Björn Rust (he/him) is a post-industrial designer cum researcher, innovator and educator, developing context-sensitive innovation practices for people, planet and beyond.

Recent writings

  1. Opportunity hoarding
  2. Doing away with bullshit
  3. The course of my life, so far

Democratic design and the environment

Scandinavian design is often celebrated for its democracy. However, unlike the work of Arne Jacobsen and Alvar Aalto, only Ikea remains democratic to this day.

Aalto’s three-legged 60 Stool costs roughly 350AUD, while the four-legged E60 cost an additional 35AUD. Meanwhile, Ikea’s E60 derivative, the Frosta, costs just 14.99AUD, less than half the price of the E60’s fourth leg. Despite the design infringement of Ikea’s Frosta, there is no question that it serves the people in a way the 60 Stool can not, due entirely to its price.

But it’s not the Frosta that is the best indicator of Ikea’s incredibly thrifty nature, that title goes to the ubiquitous Billy bookcase. This extremely utilitarian product was introduced in 1979 by Ikea’s fourth employee, Gillis Lundgren who joined the company in 1953 to manage the now famous catalogue. Since that time the Billy has sold more than 41 million units. It’s so ubiquitous that Bloomberg measures the state of a country’s economy base on the price of the Billy. During October of 2015, it cost just 39.35USD in Slovakia when converted from the local currency, meanwhile, Egyptians would have paid 101.55USD.

Tim Harford describes some of the efficiencies that Ikea employs to arrive at its low prices in his podcast, 50 Things That Made the Modern Economy. But anyone with a keen eye can obverse the optimisations and evolution of its products over time. My first Billy was delivered with solid aluminium shelf support pins. By the time my younger brother bought his some years later, those pins arrived with a hole through the axis. This almost imperceivable optimisation would have had an enormous effect on the amount of raw materials spent in the part’s fabrication, and considering the huge number of units shipped to all corners of the globe, the cost of transportation would also fall significantly. More importantly, however, those new pins that are functionally equivalent to the originals, now embody and incur less carbon.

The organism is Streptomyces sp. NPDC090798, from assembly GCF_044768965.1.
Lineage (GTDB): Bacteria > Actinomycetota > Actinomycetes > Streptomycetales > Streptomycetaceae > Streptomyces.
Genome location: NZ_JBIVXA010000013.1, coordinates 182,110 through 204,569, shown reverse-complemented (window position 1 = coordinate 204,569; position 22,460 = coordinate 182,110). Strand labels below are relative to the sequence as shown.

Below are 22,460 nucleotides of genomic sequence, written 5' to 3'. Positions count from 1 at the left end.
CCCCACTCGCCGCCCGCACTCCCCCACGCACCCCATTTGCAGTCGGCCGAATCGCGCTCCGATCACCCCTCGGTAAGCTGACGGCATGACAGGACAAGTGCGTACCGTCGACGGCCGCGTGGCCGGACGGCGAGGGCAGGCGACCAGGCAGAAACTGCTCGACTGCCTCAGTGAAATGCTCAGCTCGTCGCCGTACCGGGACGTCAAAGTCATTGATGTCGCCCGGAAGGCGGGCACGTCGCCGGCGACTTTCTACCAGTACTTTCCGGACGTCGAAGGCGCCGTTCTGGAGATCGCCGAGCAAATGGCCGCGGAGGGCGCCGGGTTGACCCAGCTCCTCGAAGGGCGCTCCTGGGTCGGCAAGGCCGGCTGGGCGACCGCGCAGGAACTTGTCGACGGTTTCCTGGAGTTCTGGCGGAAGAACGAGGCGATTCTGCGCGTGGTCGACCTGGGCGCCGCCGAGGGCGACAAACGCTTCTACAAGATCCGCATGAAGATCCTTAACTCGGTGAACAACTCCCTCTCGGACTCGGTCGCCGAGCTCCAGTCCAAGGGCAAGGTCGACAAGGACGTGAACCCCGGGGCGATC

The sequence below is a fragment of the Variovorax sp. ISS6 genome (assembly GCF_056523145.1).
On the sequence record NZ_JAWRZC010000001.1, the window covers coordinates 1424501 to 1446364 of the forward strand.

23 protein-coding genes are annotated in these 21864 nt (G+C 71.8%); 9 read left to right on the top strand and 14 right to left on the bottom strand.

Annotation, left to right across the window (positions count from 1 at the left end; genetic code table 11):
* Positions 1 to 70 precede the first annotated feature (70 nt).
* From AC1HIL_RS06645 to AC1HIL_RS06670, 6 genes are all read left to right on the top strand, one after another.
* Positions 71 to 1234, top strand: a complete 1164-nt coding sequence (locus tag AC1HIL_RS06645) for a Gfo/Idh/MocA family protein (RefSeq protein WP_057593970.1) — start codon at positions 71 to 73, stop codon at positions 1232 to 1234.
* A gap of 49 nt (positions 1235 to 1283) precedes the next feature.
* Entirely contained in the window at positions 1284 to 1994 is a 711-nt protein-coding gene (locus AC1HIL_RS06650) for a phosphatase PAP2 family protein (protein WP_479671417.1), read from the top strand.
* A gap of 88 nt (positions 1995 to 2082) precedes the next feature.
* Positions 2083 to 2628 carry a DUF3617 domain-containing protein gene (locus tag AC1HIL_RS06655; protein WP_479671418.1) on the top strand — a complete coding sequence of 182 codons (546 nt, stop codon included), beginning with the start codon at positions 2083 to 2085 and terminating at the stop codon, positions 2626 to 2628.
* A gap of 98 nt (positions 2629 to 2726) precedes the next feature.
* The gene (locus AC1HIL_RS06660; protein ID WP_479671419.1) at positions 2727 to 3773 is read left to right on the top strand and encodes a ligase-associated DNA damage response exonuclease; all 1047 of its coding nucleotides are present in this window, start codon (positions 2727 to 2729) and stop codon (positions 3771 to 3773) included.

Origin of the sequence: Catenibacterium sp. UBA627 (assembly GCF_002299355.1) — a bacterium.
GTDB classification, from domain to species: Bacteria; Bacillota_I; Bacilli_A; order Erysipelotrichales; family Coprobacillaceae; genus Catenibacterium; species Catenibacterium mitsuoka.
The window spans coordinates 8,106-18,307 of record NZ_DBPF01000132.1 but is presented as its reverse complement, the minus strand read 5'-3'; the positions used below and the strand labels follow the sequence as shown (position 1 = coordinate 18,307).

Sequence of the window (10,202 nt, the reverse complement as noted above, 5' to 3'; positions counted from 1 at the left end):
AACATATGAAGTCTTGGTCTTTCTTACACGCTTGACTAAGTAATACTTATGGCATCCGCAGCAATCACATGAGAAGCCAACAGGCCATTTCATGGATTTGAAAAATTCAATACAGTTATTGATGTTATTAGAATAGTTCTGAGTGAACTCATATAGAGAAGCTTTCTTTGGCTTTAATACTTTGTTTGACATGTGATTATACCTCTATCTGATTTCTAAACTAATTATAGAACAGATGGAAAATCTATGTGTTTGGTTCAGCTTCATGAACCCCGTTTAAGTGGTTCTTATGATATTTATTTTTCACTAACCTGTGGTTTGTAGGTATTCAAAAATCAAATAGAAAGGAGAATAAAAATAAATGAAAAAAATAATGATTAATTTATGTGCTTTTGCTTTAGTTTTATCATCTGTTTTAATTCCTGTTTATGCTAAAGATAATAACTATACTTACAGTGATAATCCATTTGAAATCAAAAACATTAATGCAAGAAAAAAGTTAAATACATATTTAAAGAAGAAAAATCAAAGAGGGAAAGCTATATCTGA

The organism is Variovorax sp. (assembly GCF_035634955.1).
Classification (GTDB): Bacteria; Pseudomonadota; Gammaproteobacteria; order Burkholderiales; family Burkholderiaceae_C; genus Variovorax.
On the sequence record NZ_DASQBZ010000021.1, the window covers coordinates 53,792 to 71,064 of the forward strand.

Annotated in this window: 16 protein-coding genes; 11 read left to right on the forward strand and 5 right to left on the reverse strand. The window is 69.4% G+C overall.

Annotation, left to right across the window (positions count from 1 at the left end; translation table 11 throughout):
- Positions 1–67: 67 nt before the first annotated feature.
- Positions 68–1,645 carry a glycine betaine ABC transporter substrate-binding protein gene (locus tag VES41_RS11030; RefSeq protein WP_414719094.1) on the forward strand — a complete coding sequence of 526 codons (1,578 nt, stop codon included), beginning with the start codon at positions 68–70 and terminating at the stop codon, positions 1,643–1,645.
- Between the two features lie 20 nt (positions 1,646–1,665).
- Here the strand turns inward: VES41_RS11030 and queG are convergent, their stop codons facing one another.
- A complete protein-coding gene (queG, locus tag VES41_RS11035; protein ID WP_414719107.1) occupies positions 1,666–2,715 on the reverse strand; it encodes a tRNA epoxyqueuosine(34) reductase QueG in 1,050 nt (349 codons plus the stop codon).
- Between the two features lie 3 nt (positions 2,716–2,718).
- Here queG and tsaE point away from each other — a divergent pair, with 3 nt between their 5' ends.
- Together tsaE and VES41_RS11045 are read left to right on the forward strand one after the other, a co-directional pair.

This is not to say this is Ikea’s primary motivation. It and its consumers are most likely motivated by lower costs, but there is evidence that the blue and yellow behemoth is making further optimisations to its products with environmental sensitivity at their core if one were to read Ikea’s 2016 Sustainability Report. Additionally, in an interview with The Huffington Post UK, Joanna Yarrow, Ikea’s head of sustainability for the UK and Ireland, revealed that the ever-evolving Billy will soon feature recycled cardboard components. For better or for worse. But while I remain sceptical that a company that delivers a clone of Aalto’s E60 for less than 4% of the price can do so in a sustainable and ethical fashion, they must be commended for the steps they appear to be taking. Most notably, during 2016 Ikea did not send a single gram of the 33,944 tonnes of waste produced in its UK-based stores to landfill.

Inspired by: 50 Things That Made the Modern Economy: Billy Bookcase
Reference: Bloomberg


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